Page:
FUN WITH CRAYONS: A GARDEN SIGN TO COLOR
Graphic artist Gerald G. created a series of sweet garden signs, available for free download at openclipart.org, to glue to a stick and poke in the dirt next to your newly planted seeds in the garden.
You can find his images for zucchini, tomatoes, cherry tomatoes, yellow and green string beans, radishes and pumpkins here, in sizes appropriate for a garden sign. I’ve adapted the zucchini sign as a coloring page. (This might be a nice one to watercolor, too.)
Print out a copy for each of your kids and one for you. Share a few fun facts about zucchini while you color or paint. There’s nothing like engaging in creative work together to keep your family close. The family that plays together, stays together!
Barbara Jean the Story Queen
Clipart adapted and used with permission from openclipart.org via creativecommons.org.
ABOUT THE STORY QUEEN
First, a disclaimer: I’m not a doctor. I’m not a nutritionist. I’m not a chef. I’m not even a mom. What I know about healthy food and healthy eating I’ve learned by reading and doing, just like you.
What I am is a children’s book author. A Story Queen! My area of expertise is FUN. In the last dozen years, I’ve written a number of entertaining, award-winning picture books–about monsters, cats, Disney princesses–and veggies, of all things.
I’m big on imagination. Monsters Don’t Eat Broccoli encourages kids (the way my dad encouraged my siblings and me) to think of broccoli as crunchy, munchy, fun-to-eat trees. Once Upon a Parsnip is a fairytale rematch between Little Red Riding Hood (a vegetarian) and the Big Bad Wolf (NOT a vegetarian). Scary fun!
On the surface, neither of my veggie books is really about healthy eating–they’re just plain fun. But the fun is subversive: both books introduce and normalize the idea of eating healthy, fresh-from-the-garden vegetables. (Never underestimate the power of fun to get your kids to try something new!)
My goal in these pages is to find and share fun ways to introduce fresh fruits and vegetables to children and to normalize healthy foods and healthy eating in their experience. My means is to expose them–through you, their parents and caregivers–to food-friendly books, videos, downloadable and printable posters and coloring pages, hands-on activities and kid-friendly recipes. Anything that equates healthy food and FUN!
I’m here for you–to help you make healthy eating feel as natural to your children as breathing.
Because healthy food and healthy fun make healthy kids. And that’s something all of us can get behind.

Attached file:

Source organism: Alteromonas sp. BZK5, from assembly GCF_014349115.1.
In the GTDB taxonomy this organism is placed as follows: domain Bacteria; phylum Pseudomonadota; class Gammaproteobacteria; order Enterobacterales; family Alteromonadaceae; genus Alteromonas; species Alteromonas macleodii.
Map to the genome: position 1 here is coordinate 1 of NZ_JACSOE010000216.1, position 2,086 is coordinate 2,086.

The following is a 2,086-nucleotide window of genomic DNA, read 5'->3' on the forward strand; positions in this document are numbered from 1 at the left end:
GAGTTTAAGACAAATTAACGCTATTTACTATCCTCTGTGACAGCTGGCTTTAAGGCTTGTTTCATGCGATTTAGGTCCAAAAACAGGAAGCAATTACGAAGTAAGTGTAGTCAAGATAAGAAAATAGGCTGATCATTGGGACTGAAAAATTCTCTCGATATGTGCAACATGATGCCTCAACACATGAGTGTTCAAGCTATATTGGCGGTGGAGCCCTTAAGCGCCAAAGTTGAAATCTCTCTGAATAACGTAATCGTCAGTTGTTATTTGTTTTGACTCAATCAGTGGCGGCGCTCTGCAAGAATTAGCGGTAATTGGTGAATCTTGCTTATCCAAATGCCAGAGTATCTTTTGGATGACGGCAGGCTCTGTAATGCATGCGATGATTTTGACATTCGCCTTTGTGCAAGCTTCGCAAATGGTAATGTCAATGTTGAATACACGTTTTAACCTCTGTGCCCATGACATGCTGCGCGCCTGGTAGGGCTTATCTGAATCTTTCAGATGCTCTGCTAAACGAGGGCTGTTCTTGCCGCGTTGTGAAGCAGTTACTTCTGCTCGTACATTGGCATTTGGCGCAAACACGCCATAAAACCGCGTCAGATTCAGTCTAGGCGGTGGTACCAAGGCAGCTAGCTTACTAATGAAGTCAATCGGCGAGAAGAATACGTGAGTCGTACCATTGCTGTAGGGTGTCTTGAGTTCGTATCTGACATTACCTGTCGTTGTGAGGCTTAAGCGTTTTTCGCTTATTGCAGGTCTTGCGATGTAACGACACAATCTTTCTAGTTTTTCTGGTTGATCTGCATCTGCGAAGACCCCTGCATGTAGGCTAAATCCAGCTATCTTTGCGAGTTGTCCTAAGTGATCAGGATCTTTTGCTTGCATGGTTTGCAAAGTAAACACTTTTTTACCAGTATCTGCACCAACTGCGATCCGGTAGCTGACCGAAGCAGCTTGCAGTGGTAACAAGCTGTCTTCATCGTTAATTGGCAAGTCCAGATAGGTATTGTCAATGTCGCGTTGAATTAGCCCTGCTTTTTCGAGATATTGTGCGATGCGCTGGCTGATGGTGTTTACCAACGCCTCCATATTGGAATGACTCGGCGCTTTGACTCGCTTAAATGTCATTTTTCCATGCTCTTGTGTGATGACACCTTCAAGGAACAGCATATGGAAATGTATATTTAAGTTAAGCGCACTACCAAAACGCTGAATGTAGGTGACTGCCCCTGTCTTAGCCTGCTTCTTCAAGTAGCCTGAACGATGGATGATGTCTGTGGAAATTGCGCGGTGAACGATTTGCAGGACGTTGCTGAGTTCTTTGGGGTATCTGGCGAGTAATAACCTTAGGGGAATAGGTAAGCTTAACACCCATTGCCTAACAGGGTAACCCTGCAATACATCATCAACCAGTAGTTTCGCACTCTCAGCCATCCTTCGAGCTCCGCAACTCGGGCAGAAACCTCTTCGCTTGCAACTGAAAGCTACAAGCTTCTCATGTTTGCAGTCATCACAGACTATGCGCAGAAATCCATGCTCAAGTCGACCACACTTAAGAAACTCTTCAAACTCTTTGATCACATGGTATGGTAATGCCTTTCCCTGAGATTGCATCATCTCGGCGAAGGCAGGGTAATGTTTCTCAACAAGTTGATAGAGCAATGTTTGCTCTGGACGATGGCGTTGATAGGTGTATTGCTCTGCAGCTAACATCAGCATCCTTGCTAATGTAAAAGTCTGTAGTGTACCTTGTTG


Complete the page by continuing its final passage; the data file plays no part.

Barbara Jean Hicks, a.k.a. “The Story Queen”
To purchase signed, personalized copies of my picture books, visit the “Books” page on my website. To contact me about my well regarded young author presentations for schools, or for other enquiries, send an email from the “Contact” page at barbarajeanhicks.com. I look forward to hearing from you!
Zucchini—What a great word! And food, too. I’ve just begun to appreciate zucchini as a vegetable staple. My mother was not a fan so I grew up without yellow squash or zucchini. Today, I stir fry it in curries, add it to spaghetti sauce and even eat it raw with a dip.
John, my dad grew zucchini in his big backyard garden when I was growing up, so I knew all about it–well, at least enough to know that the zucchini bread my mom made was to die for! My dad liked to stir fry it with onions and tomatoes–which at the time I was not crazy about and now I love. Never thought of adding it to spaghetti sauce, but it makes total sense–they’re both Italian! Zucchini Spaghetti. Sounds zestful, no?!
I was on a low-carb gig a while back and made zucchini spaghetti. You slice the zucchini into flat strips, then cut long thin slices—like sticks. Blanch them into boiling water—one minute tops—drain and use as a spaghetti substitute!
You can also stir fry half coined zucchini, like your dad did, and make it into a ratatouille… http://www.foodnetwork.com/recipes/emeril-lagasse/ratatouille-recipe0.html
I love this idea. I never thought about simply cutting the zucchini into strips–I thought it needed some kind of special kitchen tool that I don’t have in my kitchen. A knife I know how to use! Thanks for the idea, John–and the link to the ratatouille recipe!